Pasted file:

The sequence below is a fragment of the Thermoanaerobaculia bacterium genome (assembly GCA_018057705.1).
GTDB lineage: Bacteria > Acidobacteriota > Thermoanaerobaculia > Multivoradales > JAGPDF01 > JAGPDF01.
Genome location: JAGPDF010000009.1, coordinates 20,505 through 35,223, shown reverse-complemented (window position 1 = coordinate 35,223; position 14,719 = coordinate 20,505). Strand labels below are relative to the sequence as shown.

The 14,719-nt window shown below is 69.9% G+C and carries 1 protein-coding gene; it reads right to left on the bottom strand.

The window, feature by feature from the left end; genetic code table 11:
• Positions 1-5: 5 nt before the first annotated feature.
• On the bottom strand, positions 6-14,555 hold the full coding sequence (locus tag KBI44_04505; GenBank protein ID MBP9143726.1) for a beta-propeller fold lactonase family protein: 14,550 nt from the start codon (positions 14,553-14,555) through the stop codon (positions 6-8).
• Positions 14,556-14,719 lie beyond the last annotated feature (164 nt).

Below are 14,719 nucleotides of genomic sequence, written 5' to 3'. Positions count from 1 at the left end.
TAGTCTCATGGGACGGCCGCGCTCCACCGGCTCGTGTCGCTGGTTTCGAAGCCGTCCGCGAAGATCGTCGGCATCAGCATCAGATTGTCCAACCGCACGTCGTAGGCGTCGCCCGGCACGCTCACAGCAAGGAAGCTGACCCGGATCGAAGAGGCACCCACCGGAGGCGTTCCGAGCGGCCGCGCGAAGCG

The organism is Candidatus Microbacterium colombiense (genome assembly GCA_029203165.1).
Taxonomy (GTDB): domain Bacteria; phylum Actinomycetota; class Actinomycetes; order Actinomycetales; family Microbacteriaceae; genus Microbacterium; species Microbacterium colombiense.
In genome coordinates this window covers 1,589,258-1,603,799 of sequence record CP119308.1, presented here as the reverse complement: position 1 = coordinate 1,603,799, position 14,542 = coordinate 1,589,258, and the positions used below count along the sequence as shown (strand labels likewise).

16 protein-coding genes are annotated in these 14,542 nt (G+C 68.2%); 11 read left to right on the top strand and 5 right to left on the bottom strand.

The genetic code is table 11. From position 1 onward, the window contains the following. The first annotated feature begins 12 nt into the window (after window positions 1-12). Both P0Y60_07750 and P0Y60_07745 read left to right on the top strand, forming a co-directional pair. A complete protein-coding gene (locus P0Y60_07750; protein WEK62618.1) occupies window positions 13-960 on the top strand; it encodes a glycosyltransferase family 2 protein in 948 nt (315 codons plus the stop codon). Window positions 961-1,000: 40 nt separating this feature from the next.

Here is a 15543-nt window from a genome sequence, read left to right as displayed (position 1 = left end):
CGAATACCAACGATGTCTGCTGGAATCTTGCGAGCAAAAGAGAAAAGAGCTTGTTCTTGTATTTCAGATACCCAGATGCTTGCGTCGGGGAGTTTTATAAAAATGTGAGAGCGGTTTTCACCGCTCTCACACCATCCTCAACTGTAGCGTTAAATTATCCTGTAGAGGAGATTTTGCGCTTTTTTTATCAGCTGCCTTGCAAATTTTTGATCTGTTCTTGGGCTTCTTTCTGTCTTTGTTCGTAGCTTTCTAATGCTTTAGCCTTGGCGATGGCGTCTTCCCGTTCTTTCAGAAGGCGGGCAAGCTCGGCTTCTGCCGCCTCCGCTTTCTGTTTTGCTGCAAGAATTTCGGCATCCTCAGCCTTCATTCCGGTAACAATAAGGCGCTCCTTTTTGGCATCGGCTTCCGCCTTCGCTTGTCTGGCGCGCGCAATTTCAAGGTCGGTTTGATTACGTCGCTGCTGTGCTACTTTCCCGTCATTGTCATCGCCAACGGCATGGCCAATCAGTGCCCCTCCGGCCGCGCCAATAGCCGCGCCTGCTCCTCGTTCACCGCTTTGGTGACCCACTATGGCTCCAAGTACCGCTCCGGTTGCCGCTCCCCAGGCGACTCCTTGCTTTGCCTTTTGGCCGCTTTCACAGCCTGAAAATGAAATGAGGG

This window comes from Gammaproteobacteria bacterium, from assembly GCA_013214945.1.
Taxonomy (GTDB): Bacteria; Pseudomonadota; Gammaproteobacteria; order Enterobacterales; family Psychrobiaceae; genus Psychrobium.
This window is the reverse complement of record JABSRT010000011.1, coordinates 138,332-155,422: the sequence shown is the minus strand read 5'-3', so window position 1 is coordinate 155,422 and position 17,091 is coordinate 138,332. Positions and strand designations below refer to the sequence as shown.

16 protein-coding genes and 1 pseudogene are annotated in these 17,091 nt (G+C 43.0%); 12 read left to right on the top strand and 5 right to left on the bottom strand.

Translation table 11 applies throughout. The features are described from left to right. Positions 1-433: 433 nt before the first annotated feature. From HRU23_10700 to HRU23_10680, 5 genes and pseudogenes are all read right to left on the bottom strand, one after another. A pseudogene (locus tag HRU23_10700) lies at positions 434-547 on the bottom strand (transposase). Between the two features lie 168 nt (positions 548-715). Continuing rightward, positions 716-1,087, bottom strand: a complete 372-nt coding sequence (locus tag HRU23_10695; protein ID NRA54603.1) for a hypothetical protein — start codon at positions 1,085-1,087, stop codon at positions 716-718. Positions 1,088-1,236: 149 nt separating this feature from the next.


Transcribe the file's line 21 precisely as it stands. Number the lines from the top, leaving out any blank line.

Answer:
16 protein-coding genes and 1 pseudogene are annotated in these 17,091 nt (G+C 43.0%); 12 read left to right on the top strand and 5 right to left on the bottom strand.